Called "the bravest woman in America" in some of the most prestigious newspapers and magazines in the country in the mid to late 1800's, Ida Lewis was really just a person who took her responsibilities very seriously. Lewis lived for thirty-nine years on Lime Rock, a tiny island off Newport, Rhode Island, where a lighthouse stands warning ships to avoid the rocks.
Originally, her father had taken the position of lighthouse keeper, but after he had a stroke, she and her mother did the job for him. Then, when her mother became ill, Lewis continued to do the job alone (a twenty-four hour per day responsibility 365 days per year). But this is not why Lewis was considered brave nor why she made the cut as an in-your-face woman, though violent storms -- which were to be expected on a fairly regular basis -- could be wildly dangerous.
What got Lewis all the recognition, accolades, awards, articles, honors, and even financial rewards, were the many times she climbed in a lifeboat (usually alone and without coat or shoes on more than one occasion) and rowed out into the choppy waters to save men, women and children from drowning. Only sixteen-years-old when she made her first rescue, dragging four young men over the side of her boat to safety, she later said she "never gave it a second thought."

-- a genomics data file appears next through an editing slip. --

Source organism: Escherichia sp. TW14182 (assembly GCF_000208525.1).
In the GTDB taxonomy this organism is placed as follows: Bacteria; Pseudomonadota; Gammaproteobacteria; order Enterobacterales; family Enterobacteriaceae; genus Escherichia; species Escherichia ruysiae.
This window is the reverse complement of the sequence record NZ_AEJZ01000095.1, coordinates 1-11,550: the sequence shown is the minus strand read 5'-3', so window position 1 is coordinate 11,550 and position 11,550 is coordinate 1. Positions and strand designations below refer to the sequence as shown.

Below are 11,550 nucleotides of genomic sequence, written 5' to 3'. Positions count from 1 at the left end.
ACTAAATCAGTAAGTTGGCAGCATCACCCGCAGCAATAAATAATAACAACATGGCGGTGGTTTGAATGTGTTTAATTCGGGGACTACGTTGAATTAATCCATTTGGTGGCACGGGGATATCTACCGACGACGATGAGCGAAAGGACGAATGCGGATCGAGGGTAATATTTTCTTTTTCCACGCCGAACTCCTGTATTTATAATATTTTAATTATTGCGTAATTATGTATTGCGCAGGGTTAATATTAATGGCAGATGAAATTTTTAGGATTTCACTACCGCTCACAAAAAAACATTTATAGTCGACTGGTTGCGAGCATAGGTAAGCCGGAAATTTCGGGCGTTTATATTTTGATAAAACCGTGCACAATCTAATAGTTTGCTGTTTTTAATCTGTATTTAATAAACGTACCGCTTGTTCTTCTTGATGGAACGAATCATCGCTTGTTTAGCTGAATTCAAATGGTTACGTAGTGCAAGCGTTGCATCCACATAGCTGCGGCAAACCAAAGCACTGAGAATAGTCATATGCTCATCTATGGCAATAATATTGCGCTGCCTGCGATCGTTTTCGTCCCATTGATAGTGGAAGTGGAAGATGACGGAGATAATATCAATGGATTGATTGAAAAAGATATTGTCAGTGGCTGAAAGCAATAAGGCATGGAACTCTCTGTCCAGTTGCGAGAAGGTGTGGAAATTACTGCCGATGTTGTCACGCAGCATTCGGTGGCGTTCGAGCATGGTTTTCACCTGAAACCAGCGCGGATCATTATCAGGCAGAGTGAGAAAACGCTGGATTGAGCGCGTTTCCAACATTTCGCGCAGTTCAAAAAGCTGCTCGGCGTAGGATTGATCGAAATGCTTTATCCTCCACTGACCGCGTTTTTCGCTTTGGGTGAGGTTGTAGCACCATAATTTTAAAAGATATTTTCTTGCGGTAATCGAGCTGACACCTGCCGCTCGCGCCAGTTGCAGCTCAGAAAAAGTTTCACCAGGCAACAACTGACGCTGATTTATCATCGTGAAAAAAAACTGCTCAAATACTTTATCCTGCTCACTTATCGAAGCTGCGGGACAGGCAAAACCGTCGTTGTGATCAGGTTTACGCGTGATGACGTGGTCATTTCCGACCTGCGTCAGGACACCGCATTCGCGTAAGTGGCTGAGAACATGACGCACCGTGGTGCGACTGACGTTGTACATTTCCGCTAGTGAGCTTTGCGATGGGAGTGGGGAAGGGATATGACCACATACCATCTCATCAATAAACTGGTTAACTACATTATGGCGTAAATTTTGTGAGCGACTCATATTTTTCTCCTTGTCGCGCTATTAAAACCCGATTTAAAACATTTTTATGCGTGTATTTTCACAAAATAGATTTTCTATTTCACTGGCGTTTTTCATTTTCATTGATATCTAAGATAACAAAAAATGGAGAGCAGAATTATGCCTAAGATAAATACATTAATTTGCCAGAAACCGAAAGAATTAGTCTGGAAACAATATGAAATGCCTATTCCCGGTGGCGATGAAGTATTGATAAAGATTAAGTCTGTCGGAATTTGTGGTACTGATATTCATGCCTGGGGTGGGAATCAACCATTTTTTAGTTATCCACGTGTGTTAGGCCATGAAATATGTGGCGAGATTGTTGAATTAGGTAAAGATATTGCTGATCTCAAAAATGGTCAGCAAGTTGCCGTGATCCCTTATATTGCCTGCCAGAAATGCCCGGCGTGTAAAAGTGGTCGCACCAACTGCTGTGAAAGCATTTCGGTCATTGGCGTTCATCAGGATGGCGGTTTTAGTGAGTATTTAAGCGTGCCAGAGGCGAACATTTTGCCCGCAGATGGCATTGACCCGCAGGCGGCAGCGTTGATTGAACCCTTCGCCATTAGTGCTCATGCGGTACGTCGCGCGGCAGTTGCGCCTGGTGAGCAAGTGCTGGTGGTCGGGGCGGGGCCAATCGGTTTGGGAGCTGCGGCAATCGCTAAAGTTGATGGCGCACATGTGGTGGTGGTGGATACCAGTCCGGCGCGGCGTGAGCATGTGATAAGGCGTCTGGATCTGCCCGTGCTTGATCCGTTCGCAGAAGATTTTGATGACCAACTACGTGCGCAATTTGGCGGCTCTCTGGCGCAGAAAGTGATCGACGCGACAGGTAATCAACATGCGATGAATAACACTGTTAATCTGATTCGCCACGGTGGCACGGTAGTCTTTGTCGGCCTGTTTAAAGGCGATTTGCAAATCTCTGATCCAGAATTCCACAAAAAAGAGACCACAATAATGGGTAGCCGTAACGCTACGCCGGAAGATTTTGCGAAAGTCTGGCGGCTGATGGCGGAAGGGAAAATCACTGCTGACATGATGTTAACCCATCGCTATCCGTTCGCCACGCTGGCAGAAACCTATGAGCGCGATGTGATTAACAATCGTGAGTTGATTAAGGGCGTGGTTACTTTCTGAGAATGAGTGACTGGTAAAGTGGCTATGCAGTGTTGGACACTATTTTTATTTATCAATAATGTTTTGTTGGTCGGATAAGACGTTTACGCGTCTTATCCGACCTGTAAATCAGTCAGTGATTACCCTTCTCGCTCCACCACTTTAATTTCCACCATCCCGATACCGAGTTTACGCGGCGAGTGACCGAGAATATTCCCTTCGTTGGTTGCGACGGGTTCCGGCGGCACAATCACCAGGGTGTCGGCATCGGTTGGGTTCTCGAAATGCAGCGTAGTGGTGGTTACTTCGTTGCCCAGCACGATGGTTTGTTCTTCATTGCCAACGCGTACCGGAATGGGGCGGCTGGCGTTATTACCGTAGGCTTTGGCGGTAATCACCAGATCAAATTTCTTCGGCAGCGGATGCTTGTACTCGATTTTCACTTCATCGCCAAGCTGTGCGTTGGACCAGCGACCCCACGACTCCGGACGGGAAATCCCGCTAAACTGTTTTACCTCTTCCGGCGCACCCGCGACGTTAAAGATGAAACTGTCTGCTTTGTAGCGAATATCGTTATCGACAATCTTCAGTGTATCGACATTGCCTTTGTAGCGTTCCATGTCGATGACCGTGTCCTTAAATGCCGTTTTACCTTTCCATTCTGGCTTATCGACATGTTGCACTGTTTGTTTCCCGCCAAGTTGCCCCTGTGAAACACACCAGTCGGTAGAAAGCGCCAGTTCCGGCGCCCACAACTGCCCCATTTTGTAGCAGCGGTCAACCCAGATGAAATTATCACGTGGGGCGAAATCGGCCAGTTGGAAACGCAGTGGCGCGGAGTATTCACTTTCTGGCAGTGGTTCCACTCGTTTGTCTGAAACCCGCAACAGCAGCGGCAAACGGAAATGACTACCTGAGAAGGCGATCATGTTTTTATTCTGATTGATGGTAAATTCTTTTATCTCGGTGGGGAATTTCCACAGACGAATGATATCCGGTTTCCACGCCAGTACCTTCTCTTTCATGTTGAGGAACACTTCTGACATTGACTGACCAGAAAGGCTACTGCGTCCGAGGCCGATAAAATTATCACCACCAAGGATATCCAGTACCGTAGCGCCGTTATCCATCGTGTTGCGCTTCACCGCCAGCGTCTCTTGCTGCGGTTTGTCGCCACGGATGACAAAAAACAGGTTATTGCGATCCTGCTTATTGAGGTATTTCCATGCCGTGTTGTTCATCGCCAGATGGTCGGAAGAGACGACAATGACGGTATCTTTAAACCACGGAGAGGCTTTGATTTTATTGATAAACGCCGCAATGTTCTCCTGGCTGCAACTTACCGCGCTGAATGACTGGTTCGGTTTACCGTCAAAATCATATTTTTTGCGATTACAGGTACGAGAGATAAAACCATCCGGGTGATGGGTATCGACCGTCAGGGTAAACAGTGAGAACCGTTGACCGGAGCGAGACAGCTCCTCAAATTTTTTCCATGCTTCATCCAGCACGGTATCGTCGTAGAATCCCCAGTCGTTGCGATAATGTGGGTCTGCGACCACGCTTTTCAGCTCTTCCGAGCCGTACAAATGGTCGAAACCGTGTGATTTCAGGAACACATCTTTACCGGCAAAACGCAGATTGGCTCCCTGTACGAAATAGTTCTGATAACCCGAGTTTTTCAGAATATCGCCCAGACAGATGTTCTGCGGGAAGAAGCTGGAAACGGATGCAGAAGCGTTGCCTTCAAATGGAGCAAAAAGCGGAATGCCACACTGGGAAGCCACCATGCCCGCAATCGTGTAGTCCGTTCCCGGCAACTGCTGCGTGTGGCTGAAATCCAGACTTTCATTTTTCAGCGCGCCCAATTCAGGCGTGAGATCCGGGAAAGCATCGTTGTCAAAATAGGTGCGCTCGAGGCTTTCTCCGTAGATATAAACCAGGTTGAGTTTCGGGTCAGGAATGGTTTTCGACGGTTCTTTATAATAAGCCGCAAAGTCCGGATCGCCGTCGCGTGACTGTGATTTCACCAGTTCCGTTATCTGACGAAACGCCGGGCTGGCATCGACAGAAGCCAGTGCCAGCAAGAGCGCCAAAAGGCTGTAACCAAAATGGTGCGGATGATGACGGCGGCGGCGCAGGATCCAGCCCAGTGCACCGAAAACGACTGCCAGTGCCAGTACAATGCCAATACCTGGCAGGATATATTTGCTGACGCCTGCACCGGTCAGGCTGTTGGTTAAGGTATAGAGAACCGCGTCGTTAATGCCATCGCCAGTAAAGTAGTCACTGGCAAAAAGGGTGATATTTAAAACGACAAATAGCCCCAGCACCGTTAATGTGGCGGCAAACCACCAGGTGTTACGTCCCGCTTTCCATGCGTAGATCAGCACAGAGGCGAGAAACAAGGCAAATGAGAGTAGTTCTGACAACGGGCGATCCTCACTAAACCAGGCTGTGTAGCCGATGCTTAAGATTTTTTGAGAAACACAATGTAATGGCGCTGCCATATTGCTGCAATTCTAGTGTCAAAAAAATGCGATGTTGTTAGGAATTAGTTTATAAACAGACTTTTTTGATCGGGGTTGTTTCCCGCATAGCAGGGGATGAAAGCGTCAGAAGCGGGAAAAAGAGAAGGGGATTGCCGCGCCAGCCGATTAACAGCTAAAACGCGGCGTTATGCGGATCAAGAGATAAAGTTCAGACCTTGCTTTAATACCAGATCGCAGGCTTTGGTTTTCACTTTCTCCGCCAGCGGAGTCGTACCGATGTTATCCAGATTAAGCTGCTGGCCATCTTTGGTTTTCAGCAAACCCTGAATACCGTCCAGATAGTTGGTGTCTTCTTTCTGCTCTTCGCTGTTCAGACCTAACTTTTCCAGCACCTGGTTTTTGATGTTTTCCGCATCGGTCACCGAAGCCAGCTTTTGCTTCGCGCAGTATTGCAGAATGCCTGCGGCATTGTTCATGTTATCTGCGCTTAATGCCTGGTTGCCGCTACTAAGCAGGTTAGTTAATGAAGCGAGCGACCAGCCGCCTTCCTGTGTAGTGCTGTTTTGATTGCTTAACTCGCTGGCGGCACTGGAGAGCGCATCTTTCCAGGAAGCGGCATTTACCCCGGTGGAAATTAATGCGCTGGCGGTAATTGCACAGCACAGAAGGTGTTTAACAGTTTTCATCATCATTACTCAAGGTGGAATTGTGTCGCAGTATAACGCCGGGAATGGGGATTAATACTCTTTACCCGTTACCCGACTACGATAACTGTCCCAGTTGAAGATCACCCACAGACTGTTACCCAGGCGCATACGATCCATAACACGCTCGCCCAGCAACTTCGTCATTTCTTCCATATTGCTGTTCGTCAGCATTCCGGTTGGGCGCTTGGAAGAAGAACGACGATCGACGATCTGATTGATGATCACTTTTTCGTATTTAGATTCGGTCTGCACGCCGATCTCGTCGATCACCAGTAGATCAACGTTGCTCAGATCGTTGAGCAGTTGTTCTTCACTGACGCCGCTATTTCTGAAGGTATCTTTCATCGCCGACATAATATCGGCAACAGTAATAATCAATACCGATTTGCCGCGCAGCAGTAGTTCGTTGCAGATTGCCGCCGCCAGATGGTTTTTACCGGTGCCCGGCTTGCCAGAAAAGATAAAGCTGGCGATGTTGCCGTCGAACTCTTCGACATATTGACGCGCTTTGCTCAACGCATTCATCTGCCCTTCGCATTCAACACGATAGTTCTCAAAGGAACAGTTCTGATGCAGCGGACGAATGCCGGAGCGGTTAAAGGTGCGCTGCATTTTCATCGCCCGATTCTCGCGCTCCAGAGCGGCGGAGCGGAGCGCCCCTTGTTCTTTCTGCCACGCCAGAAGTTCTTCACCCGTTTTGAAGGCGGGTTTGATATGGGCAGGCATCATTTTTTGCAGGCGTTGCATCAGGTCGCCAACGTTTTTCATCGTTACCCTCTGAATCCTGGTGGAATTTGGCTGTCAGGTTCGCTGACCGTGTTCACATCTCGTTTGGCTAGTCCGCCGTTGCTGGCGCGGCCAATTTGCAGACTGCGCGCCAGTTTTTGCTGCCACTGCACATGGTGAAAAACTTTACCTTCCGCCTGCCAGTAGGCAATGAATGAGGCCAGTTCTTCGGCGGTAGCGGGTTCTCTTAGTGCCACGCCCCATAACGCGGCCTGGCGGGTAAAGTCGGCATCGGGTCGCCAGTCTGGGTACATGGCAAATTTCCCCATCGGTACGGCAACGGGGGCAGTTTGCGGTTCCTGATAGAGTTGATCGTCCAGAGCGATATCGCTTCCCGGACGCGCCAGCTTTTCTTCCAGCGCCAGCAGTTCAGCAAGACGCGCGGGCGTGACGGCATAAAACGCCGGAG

Credited through the years with risking her own life to save at least eighteen and maybe as many as thirty-six other people's lives -- the last time when she was sixty-three years old! -- Lewis became so famous that hundreds of people per day would try to pay their respects. When she died, both Lime Rock and the lighthouse were renamed for her, an honor never previously awarded to any lighthouse keeper in the United States ever. Obviously, in-your-face women are liable to pop up almost anywhere, even hanging over the side of a lifeboat in a storm at sea!